· The Email, which largely displaced letter-writing and disrupted the postal and greeting card industries.

· The Cell phone technology which has disrupted the telecom industry.

· The laptop computer and mobile computing disrupted the way we work and made a mobile workforce possible. Also in many organizations, laptops and mobile computing devices replaced desktops.

· The Smartphones largely replaced cell phones and PDAs (personal organizer with email and internet access) and, because of the available apps, also disrupted: pocket cameras, MP3 players, calculators and GPS devices and other… For some mobile users, smartphones often replace laptops. Others prefer a tablet.

· Cloud computing has been a hugely disruptive technology in the business world, displacing many resources.

· Social Network has had a major impact on the way we communicate and -- especially for personal use -- has disrupted telephone, email, instant messaging and event planning.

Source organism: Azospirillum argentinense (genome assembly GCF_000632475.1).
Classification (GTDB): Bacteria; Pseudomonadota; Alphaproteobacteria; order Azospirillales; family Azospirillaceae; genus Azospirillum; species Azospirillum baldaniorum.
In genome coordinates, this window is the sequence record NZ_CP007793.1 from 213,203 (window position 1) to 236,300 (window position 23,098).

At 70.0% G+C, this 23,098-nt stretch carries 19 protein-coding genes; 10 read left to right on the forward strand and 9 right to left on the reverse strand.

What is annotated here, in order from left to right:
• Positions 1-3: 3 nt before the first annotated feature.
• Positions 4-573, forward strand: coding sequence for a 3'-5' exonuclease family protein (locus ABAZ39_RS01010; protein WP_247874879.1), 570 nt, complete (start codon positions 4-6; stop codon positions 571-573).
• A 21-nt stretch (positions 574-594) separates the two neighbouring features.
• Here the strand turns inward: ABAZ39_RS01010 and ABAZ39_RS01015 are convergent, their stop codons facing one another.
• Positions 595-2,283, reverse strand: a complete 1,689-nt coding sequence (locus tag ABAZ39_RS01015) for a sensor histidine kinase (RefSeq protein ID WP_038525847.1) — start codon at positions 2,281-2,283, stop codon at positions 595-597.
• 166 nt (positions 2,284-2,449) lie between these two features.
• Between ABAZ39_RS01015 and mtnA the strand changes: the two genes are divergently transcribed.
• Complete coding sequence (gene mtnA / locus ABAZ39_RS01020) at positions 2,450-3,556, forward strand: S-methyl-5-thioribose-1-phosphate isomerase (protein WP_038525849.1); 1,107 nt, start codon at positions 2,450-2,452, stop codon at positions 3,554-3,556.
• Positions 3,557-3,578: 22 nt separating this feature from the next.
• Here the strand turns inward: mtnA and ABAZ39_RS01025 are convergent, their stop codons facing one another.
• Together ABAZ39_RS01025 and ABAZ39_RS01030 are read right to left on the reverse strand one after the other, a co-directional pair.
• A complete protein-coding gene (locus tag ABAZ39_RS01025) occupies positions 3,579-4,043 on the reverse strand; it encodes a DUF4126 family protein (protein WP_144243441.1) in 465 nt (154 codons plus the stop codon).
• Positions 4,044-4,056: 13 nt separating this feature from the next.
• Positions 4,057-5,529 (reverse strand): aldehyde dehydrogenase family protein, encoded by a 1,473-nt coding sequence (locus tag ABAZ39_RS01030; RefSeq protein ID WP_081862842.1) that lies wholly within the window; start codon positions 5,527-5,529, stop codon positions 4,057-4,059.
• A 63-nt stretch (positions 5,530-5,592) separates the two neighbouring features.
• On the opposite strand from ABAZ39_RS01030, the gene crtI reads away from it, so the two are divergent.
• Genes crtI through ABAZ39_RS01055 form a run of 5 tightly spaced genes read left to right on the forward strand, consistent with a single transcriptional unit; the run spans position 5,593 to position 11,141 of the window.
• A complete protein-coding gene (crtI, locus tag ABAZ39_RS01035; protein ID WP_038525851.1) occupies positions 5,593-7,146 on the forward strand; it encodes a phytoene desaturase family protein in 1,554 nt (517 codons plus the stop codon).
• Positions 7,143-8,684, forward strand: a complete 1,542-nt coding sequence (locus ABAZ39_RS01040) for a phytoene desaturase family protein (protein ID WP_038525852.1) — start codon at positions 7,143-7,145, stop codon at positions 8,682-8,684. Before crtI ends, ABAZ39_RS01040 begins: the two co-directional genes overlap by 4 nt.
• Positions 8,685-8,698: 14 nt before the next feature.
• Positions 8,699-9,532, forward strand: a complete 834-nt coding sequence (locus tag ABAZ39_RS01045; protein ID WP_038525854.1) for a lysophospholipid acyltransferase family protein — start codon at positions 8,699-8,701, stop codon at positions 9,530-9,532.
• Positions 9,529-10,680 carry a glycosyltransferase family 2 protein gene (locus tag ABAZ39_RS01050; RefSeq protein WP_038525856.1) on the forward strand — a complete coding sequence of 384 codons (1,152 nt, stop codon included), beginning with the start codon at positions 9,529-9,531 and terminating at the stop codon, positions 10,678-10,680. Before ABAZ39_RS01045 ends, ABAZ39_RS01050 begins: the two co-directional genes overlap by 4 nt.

According to the World Wealth Report 2017 of CAPgemini’s organisation and as per ACCENTURE”s study, certain key drivers and trends drive the digital transformation within the WM Industry.


Baby boomers, who are today at the ages between 53 and 71 have started to pass along their life savings and wealth to their heirs. This process will continue over the next few 15-30 years and more.

When done, some $30 trillion will be transferred from one generation to the next. This is the largest wealth transfer of big fortunes from billionaires to younger and rising generations X, Y (The Millennials) and Z, EVER IN HISTORY! In fact, Generations X and Y (the Millennials) are now poised to become the wealthiest demographic globally!